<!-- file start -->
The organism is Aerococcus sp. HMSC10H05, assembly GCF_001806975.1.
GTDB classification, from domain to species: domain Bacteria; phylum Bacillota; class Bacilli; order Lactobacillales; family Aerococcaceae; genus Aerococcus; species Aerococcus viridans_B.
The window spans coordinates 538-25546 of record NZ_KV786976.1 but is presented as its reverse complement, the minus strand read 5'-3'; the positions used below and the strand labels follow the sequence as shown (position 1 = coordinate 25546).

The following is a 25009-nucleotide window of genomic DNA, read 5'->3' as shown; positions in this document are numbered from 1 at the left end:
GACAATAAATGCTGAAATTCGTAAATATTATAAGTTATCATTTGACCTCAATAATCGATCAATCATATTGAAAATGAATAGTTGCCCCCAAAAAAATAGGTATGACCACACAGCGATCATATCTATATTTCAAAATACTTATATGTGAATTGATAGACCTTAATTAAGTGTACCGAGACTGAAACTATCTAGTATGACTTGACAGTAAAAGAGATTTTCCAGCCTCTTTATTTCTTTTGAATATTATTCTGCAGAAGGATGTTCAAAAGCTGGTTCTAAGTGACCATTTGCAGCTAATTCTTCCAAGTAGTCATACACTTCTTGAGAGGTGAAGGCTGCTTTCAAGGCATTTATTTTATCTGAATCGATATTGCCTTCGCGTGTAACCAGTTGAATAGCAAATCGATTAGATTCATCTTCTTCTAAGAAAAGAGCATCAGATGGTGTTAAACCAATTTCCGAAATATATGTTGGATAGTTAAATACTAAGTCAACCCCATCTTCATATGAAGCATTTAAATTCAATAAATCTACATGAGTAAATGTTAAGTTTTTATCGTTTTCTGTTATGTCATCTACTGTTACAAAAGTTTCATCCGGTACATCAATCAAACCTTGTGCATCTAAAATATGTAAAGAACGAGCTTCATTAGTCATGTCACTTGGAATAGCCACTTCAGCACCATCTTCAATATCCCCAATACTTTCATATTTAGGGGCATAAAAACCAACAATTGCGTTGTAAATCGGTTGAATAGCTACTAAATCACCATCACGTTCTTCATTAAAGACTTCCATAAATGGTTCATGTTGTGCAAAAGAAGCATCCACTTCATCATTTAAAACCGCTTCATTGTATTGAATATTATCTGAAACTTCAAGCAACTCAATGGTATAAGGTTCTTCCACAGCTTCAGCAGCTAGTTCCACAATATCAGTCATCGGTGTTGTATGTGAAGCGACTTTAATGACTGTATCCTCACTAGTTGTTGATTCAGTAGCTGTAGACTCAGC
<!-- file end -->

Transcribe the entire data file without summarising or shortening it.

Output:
The organism is Aerococcus sp. HMSC10H05, assembly GCF_001806975.1.
GTDB classification, from domain to species: domain Bacteria; phylum Bacillota; class Bacilli; order Lactobacillales; family Aerococcaceae; genus Aerococcus; species Aerococcus viridans_B.
The window spans coordinates 538-25546 of record NZ_KV786976.1 but is presented as its reverse complement, the minus strand read 5'-3'; the positions used below and the strand labels follow the sequence as shown (position 1 = coordinate 25546).

The following is a 25009-nucleotide window of genomic DNA, read 5'->3' as shown; positions in this document are numbered from 1 at the left end:
GACAATAAATGCTGAAATTCGTAAATATTATAAGTTATCATTTGACCTCAATAATCGATCAATCATATTGAAAATGAATAGTTGCCCCCAAAAAAATAGGTATGACCACACAGCGATCATATCTATATTTCAAAATACTTATATGTGAATTGATAGACCTTAATTAAGTGTACCGAGACTGAAACTATCTAGTATGACTTGACAGTAAAAGAGATTTTCCAGCCTCTTTATTTCTTTTGAATATTATTCTGCAGAAGGATGTTCAAAAGCTGGTTCTAAGTGACCATTTGCAGCTAATTCTTCCAAGTAGTCATACACTTCTTGAGAGGTGAAGGCTGCTTTCAAGGCATTTATTTTATCTGAATCGATATTGCCTTCGCGTGTAACCAGTTGAATAGCAAATCGATTAGATTCATCTTCTTCTAAGAAAAGAGCATCAGATGGTGTTAAACCAATTTCCGAAATATATGTTGGATAGTTAAATACTAAGTCAACCCCATCTTCATATGAAGCATTTAAATTCAATAAATCTACATGAGTAAATGTTAAGTTTTTATCGTTTTCTGTTATGTCATCTACTGTTACAAAAGTTTCATCCGGTACATCAATCAAACCTTGTGCATCTAAAATATGTAAAGAACGAGCTTCATTAGTCATGTCACTTGGAATAGCCACTTCAGCACCATCTTCAATATCCCCAATACTTTCATATTTAGGGGCATAAAAACCAACAATTGCGTTGTAAATCGGTTGAATAGCTACTAAATCACCATCACGTTCTTCATTAAAGACTTCCATAAATGGTTCATGTTGTGCAAAAGAAGCATCCACTTCATCATTTAAAACCGCTTCATTGTATTGAATATTATCTGAAACTTCAAGCAACTCAATGGTATAAGGTTCTTCCACAGCTTCAGCAGCTAGTTCCACAATATCAGTCATCGGTGTTGTATGTGAAGCGACTTTAATGACTGTATCCTCACTAGTTGTTGATTCAGTAGCTGTAGACTCAGC